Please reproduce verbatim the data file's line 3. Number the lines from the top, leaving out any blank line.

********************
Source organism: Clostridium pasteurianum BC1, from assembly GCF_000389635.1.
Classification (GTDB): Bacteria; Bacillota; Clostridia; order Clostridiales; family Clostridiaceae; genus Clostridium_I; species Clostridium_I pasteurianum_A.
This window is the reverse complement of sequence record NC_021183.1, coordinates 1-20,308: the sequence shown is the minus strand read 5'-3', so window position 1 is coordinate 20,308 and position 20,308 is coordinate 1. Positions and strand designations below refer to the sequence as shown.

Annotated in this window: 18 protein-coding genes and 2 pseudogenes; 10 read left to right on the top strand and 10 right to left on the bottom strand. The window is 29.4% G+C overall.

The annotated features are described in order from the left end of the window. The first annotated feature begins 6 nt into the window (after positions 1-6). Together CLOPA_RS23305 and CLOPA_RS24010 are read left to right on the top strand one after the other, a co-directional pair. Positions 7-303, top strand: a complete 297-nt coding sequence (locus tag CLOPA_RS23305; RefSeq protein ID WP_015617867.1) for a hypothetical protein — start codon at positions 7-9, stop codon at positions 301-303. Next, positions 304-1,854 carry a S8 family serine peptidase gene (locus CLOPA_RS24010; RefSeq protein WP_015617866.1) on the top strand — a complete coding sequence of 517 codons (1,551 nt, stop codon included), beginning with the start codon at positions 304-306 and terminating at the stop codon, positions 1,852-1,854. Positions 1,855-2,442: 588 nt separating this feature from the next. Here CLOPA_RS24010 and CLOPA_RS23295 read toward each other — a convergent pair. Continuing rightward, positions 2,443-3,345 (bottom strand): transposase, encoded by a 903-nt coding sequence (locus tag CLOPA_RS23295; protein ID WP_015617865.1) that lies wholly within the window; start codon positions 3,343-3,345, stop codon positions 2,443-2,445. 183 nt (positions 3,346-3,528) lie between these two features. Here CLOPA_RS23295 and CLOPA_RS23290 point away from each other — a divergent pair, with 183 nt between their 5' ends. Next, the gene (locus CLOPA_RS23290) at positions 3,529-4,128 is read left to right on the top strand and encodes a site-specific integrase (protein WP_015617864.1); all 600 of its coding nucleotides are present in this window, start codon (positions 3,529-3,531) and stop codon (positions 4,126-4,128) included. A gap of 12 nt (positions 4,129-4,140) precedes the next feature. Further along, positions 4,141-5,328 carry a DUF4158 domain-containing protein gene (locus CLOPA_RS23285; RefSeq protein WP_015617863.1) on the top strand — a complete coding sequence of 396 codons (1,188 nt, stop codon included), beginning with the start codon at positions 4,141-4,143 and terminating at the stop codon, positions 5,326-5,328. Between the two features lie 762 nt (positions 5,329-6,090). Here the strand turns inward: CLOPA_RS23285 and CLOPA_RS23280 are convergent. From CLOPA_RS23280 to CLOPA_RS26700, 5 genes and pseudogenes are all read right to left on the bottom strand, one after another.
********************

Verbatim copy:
This window is the reverse complement of sequence record NC_021183.1, coordinates 1-20,308: the sequence shown is the minus strand read 5'-3', so window position 1 is coordinate 20,308 and position 20,308 is coordinate 1. Positions and strand designations below refer to the sequence as shown.